Our results are in concordance with previous studies. There is one review article on the subject [3] concluding that more systematic research is warranted before AFC can be recommended for routine clinical use. A statement that we strongly support.
Since there is strong correlation between the pressures from the two types of catheters, it may be possible to use a correction factor to convert pressures from AFC to WFC, thereby being able to use the same normal values as with WFC. However, the clinically most relevant pressure for this comparison is the detrusor pressure (Pdet) which was not obtained during this study. Further studies are therefore needed in order to obtain the correction factor.
Concluding message
Urodynamic pressure measurements with air filled and water filled technique respectively differ significantly and cannot be used interchangeably. We agree with ICS that water filled catheters are the preferred catheter type until normal values for urodynamic pressures measured with other catheter types have been developed. This is especially true for patients where the exact level of pressure is important e.g. in the assessment of intravesical obstruction in men. However, the strong positive correlation between water filled and air filled catheters may be used to introduce a correction factor. The same normal values could then be used independently of catheters used and would facilitate the work at the department.
Figure 1 Table 1
Figure 2 Figure 1. Correlation matrix (r= 0.90) of pressure readings from the pressure-flow studies (n=50). Pves-air=intravesical pressure with the air filled technique. Pves-water=intravesical pressure with the water filled technique.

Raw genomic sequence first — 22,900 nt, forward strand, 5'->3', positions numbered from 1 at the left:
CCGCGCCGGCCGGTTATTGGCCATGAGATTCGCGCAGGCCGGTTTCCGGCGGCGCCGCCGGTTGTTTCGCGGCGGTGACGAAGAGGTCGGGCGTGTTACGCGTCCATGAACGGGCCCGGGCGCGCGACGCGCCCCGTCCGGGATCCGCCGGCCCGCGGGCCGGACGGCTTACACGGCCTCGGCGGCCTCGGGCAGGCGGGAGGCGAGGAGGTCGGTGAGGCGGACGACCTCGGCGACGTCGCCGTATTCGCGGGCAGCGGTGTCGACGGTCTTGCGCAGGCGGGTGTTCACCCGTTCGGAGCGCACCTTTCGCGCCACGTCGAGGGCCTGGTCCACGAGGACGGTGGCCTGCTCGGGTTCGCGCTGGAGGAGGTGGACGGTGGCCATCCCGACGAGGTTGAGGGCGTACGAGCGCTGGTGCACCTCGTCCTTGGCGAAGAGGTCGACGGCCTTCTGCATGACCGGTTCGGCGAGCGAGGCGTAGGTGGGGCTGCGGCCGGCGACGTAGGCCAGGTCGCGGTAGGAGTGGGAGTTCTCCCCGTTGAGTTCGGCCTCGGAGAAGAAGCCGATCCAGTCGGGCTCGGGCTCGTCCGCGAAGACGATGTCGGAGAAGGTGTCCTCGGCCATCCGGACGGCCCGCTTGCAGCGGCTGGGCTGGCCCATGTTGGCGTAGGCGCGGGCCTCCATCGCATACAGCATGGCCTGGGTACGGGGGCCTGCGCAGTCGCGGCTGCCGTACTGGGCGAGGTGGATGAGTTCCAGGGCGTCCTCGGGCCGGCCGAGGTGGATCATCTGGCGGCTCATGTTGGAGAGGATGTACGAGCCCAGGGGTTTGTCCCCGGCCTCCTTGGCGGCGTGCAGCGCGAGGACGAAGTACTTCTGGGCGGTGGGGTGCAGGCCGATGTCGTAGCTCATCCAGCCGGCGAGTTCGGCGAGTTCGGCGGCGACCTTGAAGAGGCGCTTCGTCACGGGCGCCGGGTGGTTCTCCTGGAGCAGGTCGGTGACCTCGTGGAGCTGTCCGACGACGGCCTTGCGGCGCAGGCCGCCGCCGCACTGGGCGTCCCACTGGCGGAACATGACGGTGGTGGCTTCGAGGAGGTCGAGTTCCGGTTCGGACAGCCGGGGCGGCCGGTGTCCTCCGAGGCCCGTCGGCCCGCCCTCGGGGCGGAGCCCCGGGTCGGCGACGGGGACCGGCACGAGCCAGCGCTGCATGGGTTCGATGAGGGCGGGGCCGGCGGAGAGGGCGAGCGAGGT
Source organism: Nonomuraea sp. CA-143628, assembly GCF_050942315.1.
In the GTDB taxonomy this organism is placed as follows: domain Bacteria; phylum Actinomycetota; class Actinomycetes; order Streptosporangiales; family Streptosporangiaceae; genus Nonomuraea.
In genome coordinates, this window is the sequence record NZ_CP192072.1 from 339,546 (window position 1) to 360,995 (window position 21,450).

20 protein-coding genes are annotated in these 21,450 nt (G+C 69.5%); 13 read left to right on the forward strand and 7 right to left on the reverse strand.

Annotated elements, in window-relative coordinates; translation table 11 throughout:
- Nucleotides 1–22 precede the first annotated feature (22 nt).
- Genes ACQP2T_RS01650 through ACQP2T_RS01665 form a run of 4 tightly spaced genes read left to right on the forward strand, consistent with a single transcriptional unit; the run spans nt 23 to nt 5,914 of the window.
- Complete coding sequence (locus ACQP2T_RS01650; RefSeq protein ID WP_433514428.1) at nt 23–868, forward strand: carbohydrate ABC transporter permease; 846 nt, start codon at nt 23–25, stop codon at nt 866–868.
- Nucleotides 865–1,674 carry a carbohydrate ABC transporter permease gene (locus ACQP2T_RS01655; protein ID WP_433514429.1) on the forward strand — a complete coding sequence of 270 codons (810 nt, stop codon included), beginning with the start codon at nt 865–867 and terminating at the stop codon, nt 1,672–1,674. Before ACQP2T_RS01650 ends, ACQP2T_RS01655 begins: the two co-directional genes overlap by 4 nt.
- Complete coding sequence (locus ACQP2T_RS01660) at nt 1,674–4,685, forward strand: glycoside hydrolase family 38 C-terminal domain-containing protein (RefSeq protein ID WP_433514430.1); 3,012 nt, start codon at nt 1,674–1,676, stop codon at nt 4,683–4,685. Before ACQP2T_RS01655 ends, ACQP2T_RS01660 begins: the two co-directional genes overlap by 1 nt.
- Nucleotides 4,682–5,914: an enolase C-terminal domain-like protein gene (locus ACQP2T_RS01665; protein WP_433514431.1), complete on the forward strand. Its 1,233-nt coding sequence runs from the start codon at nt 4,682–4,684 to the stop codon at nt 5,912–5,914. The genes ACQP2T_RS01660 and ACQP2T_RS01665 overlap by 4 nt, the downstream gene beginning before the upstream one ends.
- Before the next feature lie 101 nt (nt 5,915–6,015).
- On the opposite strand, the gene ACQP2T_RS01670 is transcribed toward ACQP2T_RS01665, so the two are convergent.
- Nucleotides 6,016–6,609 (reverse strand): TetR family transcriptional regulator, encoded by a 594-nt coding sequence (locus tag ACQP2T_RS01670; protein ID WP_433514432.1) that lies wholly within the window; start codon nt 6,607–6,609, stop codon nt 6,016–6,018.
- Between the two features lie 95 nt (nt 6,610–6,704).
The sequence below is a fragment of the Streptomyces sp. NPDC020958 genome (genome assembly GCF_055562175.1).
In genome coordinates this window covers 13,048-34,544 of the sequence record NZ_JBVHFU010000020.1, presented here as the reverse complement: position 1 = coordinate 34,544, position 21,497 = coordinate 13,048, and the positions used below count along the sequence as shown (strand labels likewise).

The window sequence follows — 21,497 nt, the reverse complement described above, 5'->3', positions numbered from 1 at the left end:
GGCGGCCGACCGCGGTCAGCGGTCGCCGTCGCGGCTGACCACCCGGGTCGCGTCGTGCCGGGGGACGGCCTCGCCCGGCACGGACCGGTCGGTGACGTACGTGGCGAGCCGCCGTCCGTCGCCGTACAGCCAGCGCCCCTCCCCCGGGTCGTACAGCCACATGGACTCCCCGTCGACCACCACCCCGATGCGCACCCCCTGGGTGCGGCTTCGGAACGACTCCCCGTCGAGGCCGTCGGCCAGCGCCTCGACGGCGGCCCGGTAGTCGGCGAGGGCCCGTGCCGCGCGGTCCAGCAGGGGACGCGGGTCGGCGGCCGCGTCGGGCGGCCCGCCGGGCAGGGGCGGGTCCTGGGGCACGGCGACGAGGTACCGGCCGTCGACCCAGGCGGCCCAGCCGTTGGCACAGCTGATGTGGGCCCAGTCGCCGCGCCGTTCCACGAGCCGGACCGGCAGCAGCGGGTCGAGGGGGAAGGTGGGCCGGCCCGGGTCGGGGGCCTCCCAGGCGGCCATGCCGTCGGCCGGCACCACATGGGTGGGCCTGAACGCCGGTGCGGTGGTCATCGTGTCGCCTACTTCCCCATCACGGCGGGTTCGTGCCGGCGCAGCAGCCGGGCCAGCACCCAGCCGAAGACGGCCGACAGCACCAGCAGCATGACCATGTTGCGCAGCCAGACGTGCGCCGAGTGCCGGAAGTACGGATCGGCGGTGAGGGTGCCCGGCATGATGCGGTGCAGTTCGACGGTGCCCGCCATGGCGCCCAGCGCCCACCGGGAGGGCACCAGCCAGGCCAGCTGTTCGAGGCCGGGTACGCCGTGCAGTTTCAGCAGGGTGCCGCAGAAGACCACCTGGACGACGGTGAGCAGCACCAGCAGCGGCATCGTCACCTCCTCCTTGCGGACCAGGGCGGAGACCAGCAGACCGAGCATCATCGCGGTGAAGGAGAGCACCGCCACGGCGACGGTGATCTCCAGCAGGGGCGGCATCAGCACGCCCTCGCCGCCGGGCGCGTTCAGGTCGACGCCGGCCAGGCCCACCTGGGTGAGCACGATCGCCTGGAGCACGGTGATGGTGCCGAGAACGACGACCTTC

1. Schäfer W, Abrams P, Liao L, Mattiasson A, Pesce F, Spangberg A, Sterling AM, Zinner NR, van Kerrebroeck P; International Continence Society. Good urodynamic practices: uroflowmetry, filling cystometry, and pressure-flow studies. Neurourol Urodyn. 2002;21(3):261-74
  2. Rosier PFWM, Schaefer W, Lose G, Goldman HB, Guralnick M, Eustice S, Dickinson T, Hashim H. International Continence Society Good Urodynamic Practices and Terms 2016: Urodynamics, uroflowmetry, cystometry, and pressure-flow study. Neurourol Urodyn. 2017 Jun;36(5):1243-1260
  3. Abrams P, Damaser MS, Niblett P, Rosier PFWM, Toozs-Hobson P, Hosker G, Kightley R, Gammie A. Air filled, including "air-charged," catheters in urodynamic studies: does the evidence justify their use? Neurourol Urodyn. 2017 Jun;36(5):1234-1242
Funding None Clinical Trial No Subjects Human Ethics Committee The ethical review board in Stockholm, Sweden (study reference 2015/2300-31) Helsinki Yes Informed Consent Yes